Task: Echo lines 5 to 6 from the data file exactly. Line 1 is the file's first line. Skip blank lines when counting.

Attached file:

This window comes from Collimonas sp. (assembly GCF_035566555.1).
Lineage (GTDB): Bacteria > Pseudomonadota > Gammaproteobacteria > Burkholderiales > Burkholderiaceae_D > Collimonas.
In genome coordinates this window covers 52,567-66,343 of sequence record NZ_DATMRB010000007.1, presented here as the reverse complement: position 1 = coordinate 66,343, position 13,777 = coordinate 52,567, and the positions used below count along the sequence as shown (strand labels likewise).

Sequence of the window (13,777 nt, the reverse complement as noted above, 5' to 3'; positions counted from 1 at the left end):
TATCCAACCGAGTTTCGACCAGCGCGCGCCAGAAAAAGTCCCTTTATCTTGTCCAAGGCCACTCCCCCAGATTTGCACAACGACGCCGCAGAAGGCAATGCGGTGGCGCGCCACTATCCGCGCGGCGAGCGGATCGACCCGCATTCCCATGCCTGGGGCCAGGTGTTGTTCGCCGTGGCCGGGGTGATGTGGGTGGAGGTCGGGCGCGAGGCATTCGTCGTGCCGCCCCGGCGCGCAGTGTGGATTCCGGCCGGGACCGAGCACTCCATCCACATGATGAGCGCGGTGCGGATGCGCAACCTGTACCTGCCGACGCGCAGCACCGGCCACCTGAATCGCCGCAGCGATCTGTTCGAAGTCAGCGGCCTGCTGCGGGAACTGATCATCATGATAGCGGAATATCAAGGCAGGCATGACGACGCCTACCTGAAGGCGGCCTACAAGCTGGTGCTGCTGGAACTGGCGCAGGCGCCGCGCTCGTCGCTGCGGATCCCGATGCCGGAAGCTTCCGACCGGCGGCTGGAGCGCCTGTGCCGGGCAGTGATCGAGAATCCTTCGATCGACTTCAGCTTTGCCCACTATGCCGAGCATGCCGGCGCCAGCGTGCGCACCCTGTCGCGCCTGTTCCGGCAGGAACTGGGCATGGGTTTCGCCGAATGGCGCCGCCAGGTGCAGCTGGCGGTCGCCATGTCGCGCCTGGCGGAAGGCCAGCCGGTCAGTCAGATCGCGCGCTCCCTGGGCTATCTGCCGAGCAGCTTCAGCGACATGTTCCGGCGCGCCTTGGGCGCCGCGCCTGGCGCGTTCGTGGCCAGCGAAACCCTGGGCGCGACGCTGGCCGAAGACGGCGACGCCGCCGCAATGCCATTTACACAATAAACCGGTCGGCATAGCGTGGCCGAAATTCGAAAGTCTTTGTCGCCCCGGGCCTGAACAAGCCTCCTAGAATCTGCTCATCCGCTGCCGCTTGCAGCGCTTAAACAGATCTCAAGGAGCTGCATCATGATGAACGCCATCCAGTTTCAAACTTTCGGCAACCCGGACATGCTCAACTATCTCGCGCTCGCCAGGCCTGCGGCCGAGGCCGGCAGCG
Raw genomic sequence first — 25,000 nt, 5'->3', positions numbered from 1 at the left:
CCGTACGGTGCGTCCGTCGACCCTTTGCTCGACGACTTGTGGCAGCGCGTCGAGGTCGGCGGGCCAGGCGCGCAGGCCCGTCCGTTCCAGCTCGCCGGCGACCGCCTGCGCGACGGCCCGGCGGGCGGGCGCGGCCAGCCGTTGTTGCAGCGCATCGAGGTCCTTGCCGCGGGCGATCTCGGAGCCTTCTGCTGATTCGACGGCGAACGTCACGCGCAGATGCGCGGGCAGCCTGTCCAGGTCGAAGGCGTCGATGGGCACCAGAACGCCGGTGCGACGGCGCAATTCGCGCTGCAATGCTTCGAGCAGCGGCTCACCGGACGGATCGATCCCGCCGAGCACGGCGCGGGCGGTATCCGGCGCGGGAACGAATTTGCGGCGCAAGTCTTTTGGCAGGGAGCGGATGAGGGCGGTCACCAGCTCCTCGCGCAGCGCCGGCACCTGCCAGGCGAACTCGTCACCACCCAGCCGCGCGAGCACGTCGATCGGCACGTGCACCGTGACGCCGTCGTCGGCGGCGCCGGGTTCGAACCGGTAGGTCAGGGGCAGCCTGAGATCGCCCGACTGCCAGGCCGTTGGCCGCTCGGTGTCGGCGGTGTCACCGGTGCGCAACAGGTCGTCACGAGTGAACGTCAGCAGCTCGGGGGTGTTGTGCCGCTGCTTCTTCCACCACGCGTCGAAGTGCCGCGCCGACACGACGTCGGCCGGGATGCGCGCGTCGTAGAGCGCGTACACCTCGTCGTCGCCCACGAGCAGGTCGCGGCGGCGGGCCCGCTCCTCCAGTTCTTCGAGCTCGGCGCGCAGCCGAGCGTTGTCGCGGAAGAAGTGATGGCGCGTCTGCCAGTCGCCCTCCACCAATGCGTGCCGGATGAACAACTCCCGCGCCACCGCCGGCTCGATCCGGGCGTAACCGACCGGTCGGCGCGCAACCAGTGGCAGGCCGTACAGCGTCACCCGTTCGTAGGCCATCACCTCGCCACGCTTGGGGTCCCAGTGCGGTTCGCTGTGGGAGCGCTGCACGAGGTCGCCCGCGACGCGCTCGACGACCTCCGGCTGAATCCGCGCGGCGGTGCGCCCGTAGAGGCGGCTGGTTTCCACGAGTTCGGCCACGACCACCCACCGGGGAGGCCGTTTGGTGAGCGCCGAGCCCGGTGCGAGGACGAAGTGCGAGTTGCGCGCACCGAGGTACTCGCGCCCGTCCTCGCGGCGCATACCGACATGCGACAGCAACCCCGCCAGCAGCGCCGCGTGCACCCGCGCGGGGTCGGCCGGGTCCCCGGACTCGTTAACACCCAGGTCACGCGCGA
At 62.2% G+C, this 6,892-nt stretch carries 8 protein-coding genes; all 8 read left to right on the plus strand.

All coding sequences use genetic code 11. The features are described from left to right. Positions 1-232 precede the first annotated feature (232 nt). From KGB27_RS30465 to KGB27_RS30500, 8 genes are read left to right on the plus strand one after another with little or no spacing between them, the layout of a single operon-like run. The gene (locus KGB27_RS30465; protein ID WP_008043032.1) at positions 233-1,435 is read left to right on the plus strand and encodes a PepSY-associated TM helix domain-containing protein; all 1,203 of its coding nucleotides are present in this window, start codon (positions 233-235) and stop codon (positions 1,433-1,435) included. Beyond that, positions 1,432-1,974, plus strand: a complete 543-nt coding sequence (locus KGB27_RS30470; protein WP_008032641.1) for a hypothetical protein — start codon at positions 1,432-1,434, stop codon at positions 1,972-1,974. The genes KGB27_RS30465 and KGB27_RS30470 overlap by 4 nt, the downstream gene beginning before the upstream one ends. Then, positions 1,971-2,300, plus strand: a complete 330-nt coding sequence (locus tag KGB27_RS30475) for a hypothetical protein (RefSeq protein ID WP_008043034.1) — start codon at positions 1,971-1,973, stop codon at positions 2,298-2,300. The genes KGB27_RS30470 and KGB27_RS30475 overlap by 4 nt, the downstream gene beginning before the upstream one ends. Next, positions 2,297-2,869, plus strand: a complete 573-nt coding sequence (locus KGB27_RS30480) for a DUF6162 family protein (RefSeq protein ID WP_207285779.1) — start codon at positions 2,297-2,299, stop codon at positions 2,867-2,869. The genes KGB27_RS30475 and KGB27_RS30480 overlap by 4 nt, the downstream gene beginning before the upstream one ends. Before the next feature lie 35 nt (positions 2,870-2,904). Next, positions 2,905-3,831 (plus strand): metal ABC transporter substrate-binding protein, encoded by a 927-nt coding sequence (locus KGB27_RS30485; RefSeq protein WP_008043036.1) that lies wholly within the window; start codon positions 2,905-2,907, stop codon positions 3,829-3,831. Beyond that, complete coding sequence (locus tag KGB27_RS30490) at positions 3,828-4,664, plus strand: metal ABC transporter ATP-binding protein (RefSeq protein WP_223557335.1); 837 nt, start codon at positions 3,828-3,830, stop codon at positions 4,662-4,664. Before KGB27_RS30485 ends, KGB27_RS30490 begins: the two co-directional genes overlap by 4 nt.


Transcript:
TATCCAACCGAGTTTCGACCAGCGCGCGCCAGAAAAAGTCCCTTTATCTTGTCCAAGGCCACTCCCCCAGATTTGCACAACGACGCCGCAGAAGGCAATGCGGTGGCGCGCCACTATCCGCGCGGCGAGCGGATCGACCCGCATTCCCATGCCTGGGGCCAGGTGTTGTTCGCCGTGGCCGGGGTGATGTGGGTGGAGGTCGGGCGCGAGGCATTCGTCGTGCCGCCCCGGCGCGCAGTGTGGATTCCGGCCGGGACCGAGCACTCCATCCACATGATGAGCGCGGTGCGGATGCGCAACCTGTACCTGCCGACGCGCAGCACCGGCCACCTGAATCGCCGCAGCGATCTGTTCGAAGTCAGCGGCCTGCTGCGGGAACTGATCATCATGATAGCGGAATATCAAGGCAGGCATGACGACGCCTACCTGAAGGCGGCCTACAAGCTGGTGCTGCTGGAACTGGCGCAGGCGCCGCGCTCGTCGCTGCGGATCCCGATGCCGGAAGCTTCCGACCGGCGGCTGGAGCGCCTGTGCCGGGCAGTGATCGAGAATCCTTCGATCGACTTCAGCTTTGCCCACTATGCCGAGCATGCCGGCGCCAGCGTGCGCACCCTGTCGCGCCTGTTCCGGCAGGAACTGGGCATGGGTTTCGCCGAATGGCGCCGCCAGGTGCAGCTGGCGGTCGCCATGTCGCGCCTGGCGGAAGGCCAGCCGGTCAGTCAGATCGCGCGCTCCCTGGGCTATCTGCCGAGCAGCTTCAGCGACATGTTCCGGCGCGCCTTGGGCGCCGCGCCTGGCGCGTTCGTGGCCAGCGAAACCCTGGGCGCGACGCTGGCCGAAGACGGCGACGCCGCCGCAATGCCATTTACACAATAAACCGGTCGGCATAGCGTGGCCGAAATTCGAAAGTCTTTGTCGCCCCGGGCCTGAACAAGCCTCCTAGAATCTGCTCATCCGCTGCCGCTTGCAGCGCTTAAACAGATCTCAAGGAGCTGCATCATGATGAACGCCATCCAGTTTCAAACTTTCGGCAACCCGGACATGCTCAACTATCTCGCGCTCGCCAGGCCTGCGGCCGAGGCCGGCAGCG
Raw genomic sequence first — 25,000 nt, 5'->3', positions numbered from 1 at the left: